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Tax cuts have been extended for developers of renewable energy projects that have been delayed by the pandemic.

The COVID-19 pandemic has held up many construction projects, including those that develop renewable energy. For this reason, the U.S. Treasury Department and IRS have modified the beginning of construction requirement for both the production tax credit for renewable energy facilities and the investment tax credit for energy property. They’ve extended an important safe harbor allowance as well.

These tax breaks are for construction projects that produce electricity from sources such as wind, biomass, geothermal, landfill gas, trash, and hydropower, and use technologies such as solar panels, fuel cells, microturbines, and combined heat and power systems.

The IRS states the change is due to COVID-19 causing industry-wide delays in the supply chain for components needed to complete renewable energy projects otherwise eligible for essential tax credits. The two primary points of the guidance (IRS Notice 2020-41) are:

  • An extra year added to the four-year Continuity Safe Harbor for some projects that began construction in 2016 or 2017.
  • A 3.5-month safe harbor for new projects, covering services or property paid for on or after September 16, 2019, and received by October 15, 2020.

That’s an additional year to complete renewable energy projects that started in 2016 or 2017 and a few more months of tax-free time to complete the minimum requirements for a new project to qualify.

Renewable energy in building and residential design is here to stay, as technology makes it more possible and the cost of implementation decreases. And while there are fluctuations in the tax credits available for green builders, there are still plenty of opportunities—many that were recently extended from their original sunset dates. They include:

  • An extension of the 45L federal tax credit of up to $2,000 per unit for single and multi-family dwellings of three stories or less if the structure delivers heating and cooling consumption levels lower than national energy standards.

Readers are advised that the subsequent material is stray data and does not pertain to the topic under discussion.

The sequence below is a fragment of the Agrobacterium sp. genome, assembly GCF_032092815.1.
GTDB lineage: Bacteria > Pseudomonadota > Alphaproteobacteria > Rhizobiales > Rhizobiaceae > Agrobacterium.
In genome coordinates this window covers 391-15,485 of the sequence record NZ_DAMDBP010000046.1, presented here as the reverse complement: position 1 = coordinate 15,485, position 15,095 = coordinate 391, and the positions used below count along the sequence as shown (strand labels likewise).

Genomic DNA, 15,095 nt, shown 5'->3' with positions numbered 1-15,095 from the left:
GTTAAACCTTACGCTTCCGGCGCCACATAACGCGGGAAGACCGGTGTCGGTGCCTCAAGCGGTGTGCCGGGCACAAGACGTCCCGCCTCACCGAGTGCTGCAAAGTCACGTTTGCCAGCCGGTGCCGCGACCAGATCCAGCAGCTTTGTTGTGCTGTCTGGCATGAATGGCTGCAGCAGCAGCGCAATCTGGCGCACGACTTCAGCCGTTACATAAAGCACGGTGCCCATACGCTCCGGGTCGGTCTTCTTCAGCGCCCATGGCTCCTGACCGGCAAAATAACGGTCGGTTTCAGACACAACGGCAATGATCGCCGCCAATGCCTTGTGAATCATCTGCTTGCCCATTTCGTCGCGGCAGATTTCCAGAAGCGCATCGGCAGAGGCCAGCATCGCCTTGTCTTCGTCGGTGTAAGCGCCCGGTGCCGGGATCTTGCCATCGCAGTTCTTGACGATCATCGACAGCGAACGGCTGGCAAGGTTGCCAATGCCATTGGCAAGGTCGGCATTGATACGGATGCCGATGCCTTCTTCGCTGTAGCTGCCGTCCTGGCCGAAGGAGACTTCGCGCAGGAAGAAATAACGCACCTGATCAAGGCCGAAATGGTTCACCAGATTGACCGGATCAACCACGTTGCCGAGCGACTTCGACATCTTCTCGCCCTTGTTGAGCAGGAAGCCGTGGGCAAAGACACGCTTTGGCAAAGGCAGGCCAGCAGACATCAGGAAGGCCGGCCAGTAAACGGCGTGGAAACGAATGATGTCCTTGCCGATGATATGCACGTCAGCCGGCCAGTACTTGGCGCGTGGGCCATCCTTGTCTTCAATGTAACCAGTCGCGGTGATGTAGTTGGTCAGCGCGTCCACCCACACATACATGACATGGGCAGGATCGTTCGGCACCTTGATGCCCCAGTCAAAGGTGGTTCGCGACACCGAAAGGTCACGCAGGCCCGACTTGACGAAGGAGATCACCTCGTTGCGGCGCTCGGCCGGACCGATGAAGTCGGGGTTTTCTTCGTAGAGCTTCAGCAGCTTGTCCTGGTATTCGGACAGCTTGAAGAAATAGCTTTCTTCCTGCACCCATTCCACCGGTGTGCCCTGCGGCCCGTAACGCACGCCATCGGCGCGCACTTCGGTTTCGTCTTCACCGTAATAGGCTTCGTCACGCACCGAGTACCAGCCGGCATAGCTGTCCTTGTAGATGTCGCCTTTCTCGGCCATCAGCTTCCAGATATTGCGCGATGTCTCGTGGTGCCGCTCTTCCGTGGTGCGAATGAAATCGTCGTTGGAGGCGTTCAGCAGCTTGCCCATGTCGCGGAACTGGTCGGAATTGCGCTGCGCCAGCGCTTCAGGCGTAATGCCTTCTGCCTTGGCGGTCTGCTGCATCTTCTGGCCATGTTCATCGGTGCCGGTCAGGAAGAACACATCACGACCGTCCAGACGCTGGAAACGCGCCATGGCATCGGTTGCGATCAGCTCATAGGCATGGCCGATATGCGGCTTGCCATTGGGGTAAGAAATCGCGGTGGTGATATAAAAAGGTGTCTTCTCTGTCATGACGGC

• An extension of the Section 179D energy efficient commercial buildings tax deduction through December 31, 2020. This deduction includes $1.80 per square foot for installing qualifying interior lighting, building envelope, HVAC, or hot water systems that reduce a building’s total energy and power cost by 50% or more.
  • Solar energy tax credits that are being stepped down but are still available at 26% for systems placed in service in 2020 (down from 30% in 2019). The tax credit applies to geothermal heat pumps, residential wind turbines, and residential fuel cell and microturbine systems as well.
  • Additional guidance on legislation passed in 2018, benefiting those claiming carbon capture credits. The new law expanded carbon capture to include “qualified carbon oxide,” which is a broader term than the “qualified carbon dioxide” definition used before. Qualifying metric tons are no longer limited, either.

Local San Antonio tax incentives may also be available. These opportunities can help offset taxes for builders and their commercial and residential clients alike. Some you may have thought are gone—like the few mentioned above—have been extended. Be sure to re-evaluate what’s available before starting a new construction or renovation project. Feel free to contact us for tax-related questions.

Photo from 123rf.com

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